John W. Cattle Sr. passed away April 21, 1999 from complications during heart by-pass surgery. His wife, Virginia, served on the Board of Directors from 1967 to 2021. John W. Cattle Jr. passed away June 20, 2022. Becky Vahle, John, Sr. and Virginia’s daughter, joined the bank in 1986, and currently serves as Vice President and is also a member of the Board of Directors.
Claudius Jones’s State Bank of Nebraska opened in a rental building on the south side of the square in 1873. Within a year, Jones moved the Bank into a building built especially for it at the southeast corner of the square. The building was constructed with bricks hauled overland from Nebraska City and was one of the first brick buildings in town. It is still in active use today.
The State Bank of Nebraska moved from its location on the southeast corner of the square sometime in the early 1900’s and occupied part of the building where Et-Cetera Gift Shop is now located. Sometime during those years, most of the wood structures on the north side of the square, burned in a fire. When the merchants rebuilt, the Cattle’s built their bank where Norval Brothers and Mullally Law Offices are located now.
The bank remained in that location until 1951 when they bought Sampson’s Grocery store located on the corner of the square where the Bank parking lot is today. The Cattles remodeled Sampson’s, acquired the Thomas Building adjacent to the south in 1963, and tore down the structure to expand south. In 1976 the Main Bank was remodeled and in 1978, the Motor Bank, complete with solar heating and cooling systems, was constructed at Fifth and Roberts Streets.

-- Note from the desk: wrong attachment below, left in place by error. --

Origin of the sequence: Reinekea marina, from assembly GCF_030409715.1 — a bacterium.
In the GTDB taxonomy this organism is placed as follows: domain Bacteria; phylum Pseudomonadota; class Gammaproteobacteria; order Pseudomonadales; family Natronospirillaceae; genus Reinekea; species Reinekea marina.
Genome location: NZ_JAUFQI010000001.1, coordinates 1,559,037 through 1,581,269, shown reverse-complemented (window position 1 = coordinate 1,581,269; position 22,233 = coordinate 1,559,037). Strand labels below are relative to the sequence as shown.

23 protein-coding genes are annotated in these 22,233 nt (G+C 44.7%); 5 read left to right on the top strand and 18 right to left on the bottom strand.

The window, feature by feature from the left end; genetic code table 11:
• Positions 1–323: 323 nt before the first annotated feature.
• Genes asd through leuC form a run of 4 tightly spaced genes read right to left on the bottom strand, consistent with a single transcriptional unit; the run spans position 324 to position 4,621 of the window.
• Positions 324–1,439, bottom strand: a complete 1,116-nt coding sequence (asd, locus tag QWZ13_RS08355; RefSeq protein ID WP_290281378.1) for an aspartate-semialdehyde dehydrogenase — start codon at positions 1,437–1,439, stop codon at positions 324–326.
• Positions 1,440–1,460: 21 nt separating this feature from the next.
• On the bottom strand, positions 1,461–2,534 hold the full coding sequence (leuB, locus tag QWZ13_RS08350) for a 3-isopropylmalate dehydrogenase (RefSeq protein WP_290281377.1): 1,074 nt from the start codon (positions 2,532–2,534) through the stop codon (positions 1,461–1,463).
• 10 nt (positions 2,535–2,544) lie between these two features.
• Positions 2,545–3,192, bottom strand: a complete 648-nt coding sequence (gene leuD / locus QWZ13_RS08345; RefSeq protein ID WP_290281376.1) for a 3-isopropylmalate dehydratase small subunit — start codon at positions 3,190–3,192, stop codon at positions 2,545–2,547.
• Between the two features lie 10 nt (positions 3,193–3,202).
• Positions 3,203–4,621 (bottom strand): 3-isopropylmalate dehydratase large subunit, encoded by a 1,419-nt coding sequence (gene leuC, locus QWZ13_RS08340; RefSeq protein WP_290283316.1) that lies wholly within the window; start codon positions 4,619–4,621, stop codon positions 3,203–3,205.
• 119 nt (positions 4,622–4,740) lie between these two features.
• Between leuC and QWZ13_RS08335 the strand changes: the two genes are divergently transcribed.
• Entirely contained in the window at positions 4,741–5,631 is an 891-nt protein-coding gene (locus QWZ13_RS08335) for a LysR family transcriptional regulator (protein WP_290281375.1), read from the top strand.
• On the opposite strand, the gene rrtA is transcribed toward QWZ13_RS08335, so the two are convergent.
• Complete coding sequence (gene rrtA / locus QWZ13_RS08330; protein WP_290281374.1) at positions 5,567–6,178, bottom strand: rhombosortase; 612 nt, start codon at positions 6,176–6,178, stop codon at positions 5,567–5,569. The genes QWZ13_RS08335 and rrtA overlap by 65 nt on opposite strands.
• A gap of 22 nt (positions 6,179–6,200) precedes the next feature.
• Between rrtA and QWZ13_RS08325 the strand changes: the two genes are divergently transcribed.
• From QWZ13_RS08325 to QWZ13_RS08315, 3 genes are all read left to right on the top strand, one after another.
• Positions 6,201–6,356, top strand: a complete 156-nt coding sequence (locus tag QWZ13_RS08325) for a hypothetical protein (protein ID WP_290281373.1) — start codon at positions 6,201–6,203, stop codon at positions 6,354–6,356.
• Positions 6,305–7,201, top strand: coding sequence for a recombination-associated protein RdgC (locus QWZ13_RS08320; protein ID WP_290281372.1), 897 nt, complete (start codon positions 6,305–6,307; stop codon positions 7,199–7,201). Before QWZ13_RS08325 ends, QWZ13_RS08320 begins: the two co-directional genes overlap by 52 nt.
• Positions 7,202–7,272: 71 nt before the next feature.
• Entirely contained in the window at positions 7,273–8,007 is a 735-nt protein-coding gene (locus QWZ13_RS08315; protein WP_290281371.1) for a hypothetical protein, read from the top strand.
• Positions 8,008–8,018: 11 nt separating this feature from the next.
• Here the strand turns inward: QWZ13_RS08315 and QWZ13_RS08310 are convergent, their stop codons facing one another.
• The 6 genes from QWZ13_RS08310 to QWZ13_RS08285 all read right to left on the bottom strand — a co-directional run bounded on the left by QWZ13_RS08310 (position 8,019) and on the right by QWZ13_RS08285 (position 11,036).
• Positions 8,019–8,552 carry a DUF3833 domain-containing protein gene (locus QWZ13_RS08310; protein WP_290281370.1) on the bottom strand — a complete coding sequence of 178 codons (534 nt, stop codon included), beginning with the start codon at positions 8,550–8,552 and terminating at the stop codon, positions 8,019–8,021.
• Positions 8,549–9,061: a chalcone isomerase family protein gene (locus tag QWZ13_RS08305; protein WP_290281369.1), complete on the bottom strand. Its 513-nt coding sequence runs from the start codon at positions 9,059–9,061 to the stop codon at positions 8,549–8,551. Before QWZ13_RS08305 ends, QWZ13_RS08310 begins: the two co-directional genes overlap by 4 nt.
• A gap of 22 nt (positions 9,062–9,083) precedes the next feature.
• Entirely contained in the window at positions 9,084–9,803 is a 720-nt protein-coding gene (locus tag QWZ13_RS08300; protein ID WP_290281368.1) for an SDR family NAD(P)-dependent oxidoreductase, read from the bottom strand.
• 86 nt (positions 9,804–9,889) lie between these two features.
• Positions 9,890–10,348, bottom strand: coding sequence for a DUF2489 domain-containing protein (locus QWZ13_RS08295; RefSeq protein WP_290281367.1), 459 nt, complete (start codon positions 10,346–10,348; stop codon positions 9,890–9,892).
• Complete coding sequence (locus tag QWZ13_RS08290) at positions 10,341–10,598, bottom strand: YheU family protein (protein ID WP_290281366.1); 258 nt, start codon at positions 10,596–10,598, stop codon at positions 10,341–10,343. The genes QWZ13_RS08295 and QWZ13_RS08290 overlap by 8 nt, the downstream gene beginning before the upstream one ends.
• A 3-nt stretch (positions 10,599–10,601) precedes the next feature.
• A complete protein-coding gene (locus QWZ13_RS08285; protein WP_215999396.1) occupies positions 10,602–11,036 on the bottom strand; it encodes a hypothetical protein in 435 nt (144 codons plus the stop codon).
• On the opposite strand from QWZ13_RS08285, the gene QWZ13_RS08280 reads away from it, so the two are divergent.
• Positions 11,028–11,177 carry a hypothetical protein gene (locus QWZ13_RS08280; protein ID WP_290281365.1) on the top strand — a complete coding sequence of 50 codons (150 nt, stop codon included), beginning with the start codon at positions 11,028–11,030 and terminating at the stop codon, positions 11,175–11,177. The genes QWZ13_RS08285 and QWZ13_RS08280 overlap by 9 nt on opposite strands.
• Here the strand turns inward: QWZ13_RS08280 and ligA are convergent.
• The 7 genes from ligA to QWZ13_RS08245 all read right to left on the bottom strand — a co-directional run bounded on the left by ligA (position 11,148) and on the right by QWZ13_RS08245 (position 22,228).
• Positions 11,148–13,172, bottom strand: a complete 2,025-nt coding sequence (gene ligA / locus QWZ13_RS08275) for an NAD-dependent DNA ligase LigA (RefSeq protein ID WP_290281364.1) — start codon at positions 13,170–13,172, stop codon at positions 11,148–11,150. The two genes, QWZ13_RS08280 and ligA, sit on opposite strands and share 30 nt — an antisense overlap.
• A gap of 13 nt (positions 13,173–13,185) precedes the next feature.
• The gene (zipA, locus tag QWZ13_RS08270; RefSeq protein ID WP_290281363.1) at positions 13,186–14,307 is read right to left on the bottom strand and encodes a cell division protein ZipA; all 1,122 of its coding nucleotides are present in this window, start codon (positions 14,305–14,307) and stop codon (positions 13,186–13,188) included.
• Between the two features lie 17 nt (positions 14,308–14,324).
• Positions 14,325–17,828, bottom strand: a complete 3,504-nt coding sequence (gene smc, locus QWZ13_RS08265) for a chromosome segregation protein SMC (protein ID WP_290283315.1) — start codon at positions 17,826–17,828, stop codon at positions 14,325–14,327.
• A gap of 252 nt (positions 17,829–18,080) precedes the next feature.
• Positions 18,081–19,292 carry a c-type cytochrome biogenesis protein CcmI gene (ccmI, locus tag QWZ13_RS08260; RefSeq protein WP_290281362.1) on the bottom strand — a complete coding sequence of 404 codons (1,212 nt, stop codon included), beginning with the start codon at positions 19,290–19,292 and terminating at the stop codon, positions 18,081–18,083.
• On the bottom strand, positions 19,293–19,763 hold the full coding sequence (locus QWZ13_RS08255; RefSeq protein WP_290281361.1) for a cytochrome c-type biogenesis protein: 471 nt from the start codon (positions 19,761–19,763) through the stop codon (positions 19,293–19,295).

In 1995 the bank purchased three buildings to the south of the Main Bank previously occupied by Mullally Law Office, The Clock Bar, and Rami’s Photography. These buildings were subsequently torn down and the vacated space plus the existing parking lot of the bank were the sight for the new Main Bank, located on the northeast corner of the historic downtown square. The Cattle family, being very cognizant of the architecture of downtown Seward, designed the exterior of the facility to architecturally fit into the historic downtown business district and courthouse square. The Bank moved into these new offices in August of 1997. In 2001, the bank applied for and received trust powers and shortly thereafter changed the name of the bank to The Cattle National Bank and Trust Company. In January of 2003, the bank expanded its physical footprint into Lincoln, Nebraska locating a branch facility in the Coddington Marketplace in southwest Lincoln. Within a few years, the bank outgrew this location and in May of 2012, opened its second Lincoln location in the southeast corridor of the city in the Village Gardens development at 56th and Pine Lake Roads. Two years later the bank opened its third Lincoln location in the Fallbrook Market Place in northwest Lincoln. Then in 2020, almost 20 years after Cattle Bank & Trust first expanded into the Lincoln market, the bank opened its southwest Lincoln branch location at 14th and Pine Lake in the Costco Outlet Development and simultaneously closed the Coddington and Village Gardens locations bringing staff together from the two branches.